An immune deficiency disease is defined as any one of a group of diseases caused by the impairment of the immune system. Immunodeficiency disorders are a group of disorders in which part of the immune system is either missing or defective.
Consequently, the body's ability to fight infections is impaired.
People with an immune deficiency disease suffer from the invasion of microorganisms that do not seriously harm healthy people. As a result, patients of an immunodeficiency disorder have frequent life threatening infections most commonly in the ear, intestines and respiratory system. Other common problems are organ or bone infections, blood infections and meningitis.
The immune system comprises of a collection of cells, specialized organs and proteins in the blood that work collectively to defend the body against foreign substances that invade the body from the external environment. A large number of genes are required to create the components of the immune system. Defective genes are a cause of immune deficiency diseases. Such genetic immune deficiency leads to frequent bacterial, viral or fungal infections and is known to increase the possibility of cancer, rheumatoid arthritis and a specific kind of anemia that results from premature destruction of RBC. When the immune system is impaired during fetal development, it results in a congenital immune deficiency disorder. This condition is present from birth but is not necessarily inherited. There are nearly 100 inherited or congenital immune deficiency diseases collectively called primary immune deficiency diseases. The probability of occurrence of these diseases is 1 in every 10,000 people. Even though more than 70 different types of congenital immunodeficiency disorders have been identified, they rarely occur. About 50,000 new cases are diagnosed in the United States each year. Congenital immunodeficiency may occur as a result of defects in B-lymphocytes, T lymphocytes or both.
The secondary or acquired immune deficiency diseases are relatively more common than the primary disorders. This category of immune deficiency diseases develops due to illness, traumatic injury or consumption of therapeutic drug that damages the functioning of the immune system. The most common causes of acquired immunodeficiency are malnutrition, some types of cancer and infections. People who weigh less than 70 percent of the average weight of persons of the same age and gender are considered to be malnourished. Infectious viruses such as German measles or rubella, measles, Epstein-Barr virus and human immunodeficiency virus or HIV can damage the immune system. The progress of secondary or acquired immune deficiency disease can be reversed, if the underlying cause is treatable.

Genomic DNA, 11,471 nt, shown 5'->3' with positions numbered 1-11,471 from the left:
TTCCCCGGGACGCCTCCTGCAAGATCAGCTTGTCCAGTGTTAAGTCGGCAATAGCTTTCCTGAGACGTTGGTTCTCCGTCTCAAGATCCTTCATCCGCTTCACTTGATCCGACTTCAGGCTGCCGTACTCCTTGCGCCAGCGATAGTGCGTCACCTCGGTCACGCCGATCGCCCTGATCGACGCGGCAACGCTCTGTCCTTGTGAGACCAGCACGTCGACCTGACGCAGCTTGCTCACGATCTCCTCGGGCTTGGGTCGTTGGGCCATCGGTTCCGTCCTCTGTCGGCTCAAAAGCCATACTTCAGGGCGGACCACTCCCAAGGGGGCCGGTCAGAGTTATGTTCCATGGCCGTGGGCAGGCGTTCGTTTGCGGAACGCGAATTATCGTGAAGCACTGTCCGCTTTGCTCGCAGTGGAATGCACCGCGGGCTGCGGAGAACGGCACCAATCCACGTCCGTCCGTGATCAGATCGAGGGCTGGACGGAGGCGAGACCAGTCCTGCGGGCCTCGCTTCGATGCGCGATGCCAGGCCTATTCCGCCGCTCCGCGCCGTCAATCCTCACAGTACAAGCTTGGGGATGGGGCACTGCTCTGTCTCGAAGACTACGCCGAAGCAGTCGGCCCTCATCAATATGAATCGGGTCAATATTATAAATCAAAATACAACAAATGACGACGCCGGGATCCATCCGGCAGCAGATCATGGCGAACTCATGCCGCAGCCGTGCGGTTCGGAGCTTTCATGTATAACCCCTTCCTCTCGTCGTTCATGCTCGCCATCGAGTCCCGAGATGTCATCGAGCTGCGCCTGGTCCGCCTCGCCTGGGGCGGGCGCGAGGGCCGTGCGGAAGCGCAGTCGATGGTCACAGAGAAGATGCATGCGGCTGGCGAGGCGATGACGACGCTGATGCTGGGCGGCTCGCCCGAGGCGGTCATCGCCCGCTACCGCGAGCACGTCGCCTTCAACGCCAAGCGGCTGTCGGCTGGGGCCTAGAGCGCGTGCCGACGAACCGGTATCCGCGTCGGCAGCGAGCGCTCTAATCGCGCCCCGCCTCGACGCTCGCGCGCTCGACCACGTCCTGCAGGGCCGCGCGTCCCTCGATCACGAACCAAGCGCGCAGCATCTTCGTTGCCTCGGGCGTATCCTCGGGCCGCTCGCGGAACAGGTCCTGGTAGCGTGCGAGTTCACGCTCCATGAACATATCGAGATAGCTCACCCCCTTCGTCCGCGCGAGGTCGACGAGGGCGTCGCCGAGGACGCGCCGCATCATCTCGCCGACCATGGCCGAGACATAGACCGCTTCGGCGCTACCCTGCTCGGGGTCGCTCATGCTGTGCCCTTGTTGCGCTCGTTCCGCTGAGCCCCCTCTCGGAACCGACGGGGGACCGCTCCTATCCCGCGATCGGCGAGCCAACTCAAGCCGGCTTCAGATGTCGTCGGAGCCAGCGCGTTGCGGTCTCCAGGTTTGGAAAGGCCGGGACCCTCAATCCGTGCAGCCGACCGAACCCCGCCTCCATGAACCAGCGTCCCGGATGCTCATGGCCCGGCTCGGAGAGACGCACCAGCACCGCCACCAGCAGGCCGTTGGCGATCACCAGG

The major symptoms of most immunodeficiency disorders are repeated infections that heal slowly and continue for long periods of time. Patients suffering from chronic infections tend to be pale and thin. They also show the presence of skin rashes; enlarged lymph nodes, liver and spleen; and broken blood vessels especially near the surface of the skin resulting in bluish black marks. The person may also suffer hair loss, conjunctivitis and chronic nasal dripping. Immune deficiency is diagnosed by various blood tests. Treatment involves intake of antibiotics to fight the ongoing infection and lower the risk of developing additional infections. Secondary treatment of immune deficiency attempts to restore immune function and if required, to replace the missing immune cell component.
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